Begin the class by introducing the term combinations. Ask students
to explain what a combination is. Guide students to a mathematical
definition of combinations. Next, ask students to brainstorm different
types of combinations. Students may suggest some of the following:
- ice cream cones
- menu combinations
- safe or padlock combinations
In today's lesson, students will explore combinations involving shirt and short outfits. Distribute the Shorts and Shirts activity sheet to each student. Students will be coloring outfits to determine the total number of combinations possible.
Give each student eight crayons in the following colors: red, green, yellow, blue, orange, brown, black, and purple.
Review the problem by reading it with the students:
Each shirt must be a solid color, either yellow,
orange, blue or red. Each pair of shorts must be a solid color, either
brown, black, green, or purple. How many different outfits can be made?
No two outfits should be the same.
Guide students to predict how many different outfits can be colored.
They should record their predictions on the activity sheet. (Note:
Some students may predict 8 outfits by adding 4 shorts and 4 shirts.
Other students may predict 16 outfits by multiplying 4 shorts and 4
Allow enough time for students to color their combinations on
the activity sheet. Place students in pairs to compare their results.
As a class, discuss the results. Students should have the following 16 correct combinations:
Yellow shirt, Brown shorts
Yellow shirt, Black shorts
Yellow shirt, Green shorts
Yellow shirt, Purple shorts
Orange shirt, Brown shorts
Orange shirt, Black shorts
Orange shirt, Green shorts
Orange shirt, Purple shorts
Blue shirt, Brown shorts
Blue shirt, Black shorts
Blue shirt, Green shorts
Blue shirt, Purple shorts
Red shirt, Brown shorts
Red shirt, Black shorts
Red shirt, Green shorts
Red shirt, Purple shorts
Ask students to compare their predictions to the correct total
number of combinations. Students who made the correct predictions could
share their reasoning with the class.
In addition to the organized list shown above, students may also make a table or a tree diagram to solve this problem.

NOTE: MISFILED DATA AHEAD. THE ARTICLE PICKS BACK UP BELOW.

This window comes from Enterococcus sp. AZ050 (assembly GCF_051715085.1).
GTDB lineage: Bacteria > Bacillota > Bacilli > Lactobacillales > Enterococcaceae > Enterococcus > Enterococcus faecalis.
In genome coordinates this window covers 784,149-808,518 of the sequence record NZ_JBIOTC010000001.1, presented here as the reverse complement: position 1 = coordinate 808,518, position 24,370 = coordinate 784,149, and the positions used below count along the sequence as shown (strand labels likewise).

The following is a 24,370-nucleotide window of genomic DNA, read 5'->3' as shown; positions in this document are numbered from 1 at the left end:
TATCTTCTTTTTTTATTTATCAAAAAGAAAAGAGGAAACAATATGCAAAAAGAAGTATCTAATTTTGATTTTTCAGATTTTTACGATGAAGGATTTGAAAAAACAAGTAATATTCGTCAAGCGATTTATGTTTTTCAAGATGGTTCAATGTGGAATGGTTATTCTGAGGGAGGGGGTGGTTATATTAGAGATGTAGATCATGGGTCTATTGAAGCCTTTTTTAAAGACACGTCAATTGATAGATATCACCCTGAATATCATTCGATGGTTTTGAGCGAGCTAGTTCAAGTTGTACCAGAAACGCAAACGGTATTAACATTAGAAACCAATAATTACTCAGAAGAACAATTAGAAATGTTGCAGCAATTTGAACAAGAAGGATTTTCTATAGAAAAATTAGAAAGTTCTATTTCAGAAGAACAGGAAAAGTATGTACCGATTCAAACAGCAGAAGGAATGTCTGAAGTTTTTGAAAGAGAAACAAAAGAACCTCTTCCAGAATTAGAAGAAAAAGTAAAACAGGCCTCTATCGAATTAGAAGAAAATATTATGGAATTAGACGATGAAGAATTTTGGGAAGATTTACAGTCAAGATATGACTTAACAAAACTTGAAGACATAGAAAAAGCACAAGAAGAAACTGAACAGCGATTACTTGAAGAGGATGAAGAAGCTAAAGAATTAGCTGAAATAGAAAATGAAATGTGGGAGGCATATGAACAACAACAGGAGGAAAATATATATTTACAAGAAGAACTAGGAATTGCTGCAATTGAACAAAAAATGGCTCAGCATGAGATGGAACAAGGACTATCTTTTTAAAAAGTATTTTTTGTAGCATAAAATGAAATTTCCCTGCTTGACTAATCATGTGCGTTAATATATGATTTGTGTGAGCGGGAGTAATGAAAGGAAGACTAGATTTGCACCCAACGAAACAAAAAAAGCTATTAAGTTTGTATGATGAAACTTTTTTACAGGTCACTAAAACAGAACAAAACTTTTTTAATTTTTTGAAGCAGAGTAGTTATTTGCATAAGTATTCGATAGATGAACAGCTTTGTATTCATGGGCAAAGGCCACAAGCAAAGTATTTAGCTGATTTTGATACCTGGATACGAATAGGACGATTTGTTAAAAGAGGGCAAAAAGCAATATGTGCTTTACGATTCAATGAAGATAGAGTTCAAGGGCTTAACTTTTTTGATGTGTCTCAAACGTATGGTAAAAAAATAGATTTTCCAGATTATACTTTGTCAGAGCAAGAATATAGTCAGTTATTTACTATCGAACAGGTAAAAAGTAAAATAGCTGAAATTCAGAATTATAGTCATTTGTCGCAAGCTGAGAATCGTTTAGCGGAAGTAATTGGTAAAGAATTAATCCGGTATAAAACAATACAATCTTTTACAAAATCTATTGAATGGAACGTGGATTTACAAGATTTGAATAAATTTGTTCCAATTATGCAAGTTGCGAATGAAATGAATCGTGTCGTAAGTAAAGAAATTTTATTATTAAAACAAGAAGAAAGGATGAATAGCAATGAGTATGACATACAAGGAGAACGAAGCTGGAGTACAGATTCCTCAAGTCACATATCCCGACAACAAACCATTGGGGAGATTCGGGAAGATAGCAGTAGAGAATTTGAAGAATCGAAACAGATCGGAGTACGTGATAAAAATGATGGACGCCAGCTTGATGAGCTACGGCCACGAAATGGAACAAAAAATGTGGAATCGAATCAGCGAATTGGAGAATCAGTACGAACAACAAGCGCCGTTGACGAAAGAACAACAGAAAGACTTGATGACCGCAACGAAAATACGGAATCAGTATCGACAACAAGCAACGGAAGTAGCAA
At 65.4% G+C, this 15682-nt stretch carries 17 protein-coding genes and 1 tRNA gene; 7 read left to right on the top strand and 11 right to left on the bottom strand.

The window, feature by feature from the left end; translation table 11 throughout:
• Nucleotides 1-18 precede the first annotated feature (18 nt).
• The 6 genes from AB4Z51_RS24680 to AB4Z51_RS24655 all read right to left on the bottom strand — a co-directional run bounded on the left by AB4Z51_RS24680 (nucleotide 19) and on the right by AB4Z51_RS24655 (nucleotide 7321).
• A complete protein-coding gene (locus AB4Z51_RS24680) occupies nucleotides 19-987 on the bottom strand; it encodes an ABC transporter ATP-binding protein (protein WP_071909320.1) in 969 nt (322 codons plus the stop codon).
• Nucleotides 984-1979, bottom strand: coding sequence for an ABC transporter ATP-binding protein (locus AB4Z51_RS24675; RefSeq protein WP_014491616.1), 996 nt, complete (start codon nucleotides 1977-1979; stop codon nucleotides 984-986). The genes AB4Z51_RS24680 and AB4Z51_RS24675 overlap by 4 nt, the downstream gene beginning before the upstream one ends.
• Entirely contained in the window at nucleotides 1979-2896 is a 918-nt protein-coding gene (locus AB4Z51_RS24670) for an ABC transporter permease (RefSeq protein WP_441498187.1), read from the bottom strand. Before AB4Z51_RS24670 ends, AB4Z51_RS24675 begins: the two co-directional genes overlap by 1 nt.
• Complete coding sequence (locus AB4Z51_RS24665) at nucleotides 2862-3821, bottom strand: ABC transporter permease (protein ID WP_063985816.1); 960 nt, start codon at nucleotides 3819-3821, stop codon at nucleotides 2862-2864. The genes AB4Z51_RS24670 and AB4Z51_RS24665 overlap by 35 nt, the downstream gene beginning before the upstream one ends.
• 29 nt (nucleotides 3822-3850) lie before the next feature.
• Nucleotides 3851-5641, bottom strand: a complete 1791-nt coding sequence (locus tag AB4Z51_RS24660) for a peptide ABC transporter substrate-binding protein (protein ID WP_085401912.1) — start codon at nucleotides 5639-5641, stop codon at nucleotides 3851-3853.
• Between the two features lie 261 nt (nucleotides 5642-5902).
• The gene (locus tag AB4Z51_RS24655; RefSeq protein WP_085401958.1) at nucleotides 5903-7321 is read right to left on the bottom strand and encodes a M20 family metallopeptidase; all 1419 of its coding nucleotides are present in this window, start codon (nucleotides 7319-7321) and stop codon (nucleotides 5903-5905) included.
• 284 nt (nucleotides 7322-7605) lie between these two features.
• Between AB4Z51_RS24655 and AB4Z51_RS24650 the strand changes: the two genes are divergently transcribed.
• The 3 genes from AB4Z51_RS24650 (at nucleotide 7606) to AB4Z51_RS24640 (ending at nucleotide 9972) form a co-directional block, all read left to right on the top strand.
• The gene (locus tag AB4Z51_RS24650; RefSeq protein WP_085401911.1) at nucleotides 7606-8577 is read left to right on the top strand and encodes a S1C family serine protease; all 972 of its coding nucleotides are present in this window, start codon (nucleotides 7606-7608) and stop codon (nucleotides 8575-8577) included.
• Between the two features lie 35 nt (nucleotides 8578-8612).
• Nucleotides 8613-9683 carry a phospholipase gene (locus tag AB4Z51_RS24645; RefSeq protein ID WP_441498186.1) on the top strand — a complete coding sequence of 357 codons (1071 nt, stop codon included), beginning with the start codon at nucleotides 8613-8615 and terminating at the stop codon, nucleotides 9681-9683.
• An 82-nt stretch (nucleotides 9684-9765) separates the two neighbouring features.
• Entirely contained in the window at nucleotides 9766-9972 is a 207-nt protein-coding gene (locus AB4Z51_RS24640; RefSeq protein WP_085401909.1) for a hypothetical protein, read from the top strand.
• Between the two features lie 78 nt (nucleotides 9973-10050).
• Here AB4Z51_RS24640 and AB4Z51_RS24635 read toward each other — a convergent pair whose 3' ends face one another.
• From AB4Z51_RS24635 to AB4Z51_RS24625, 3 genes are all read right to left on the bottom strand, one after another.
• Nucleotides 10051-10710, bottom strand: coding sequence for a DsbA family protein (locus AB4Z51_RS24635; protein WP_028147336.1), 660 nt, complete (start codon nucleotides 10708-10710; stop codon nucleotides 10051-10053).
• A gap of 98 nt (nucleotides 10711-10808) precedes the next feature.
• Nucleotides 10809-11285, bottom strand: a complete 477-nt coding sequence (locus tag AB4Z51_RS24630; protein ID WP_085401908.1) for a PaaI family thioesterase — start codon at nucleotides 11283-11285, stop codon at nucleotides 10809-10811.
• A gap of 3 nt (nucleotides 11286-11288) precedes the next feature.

Ask students to think about a general rule or pattern for
determining the total number of combinations. Students should see that
they could have multiplied the number of shirts possible (4) by the
total number of shorts possible (4) to get a correct total number of
16 combinations. As appropriate, tell students that this is an example
of the counting principle. You may wish to give additional examples of
the counting principle.
You may also ask students to use the
Bobbie Bear tool. Students can pick an outfit for Bobbie Bear and customize the outfit similar to the one on the activity sheet.
Questions for Students
1. How did your prediction compare to your actual answer? How do you explain this?
[Student responses will vary depending upon their predictions and how close they are to the actual answer. Students who made incorrect predictions should be able to now explain how to find the actual number.]
2. Which method would be more efficient for finding the total number of outfits: multiplying, drawing a tree diagram, or making a table?
[Students should respond by saying multiplying, because that will be the quickest way to determine a count.]
3. Which method would be more useful for identifying the different combinations (outfits) possible: multiplying, drawing a tree diagram, or making a table?
[Students should respond by saying either a tree diagram or making a table, because these two methods list the possibilities (whereas multiplying simply gives you a count).]
4. In your own words, what is the counting principle?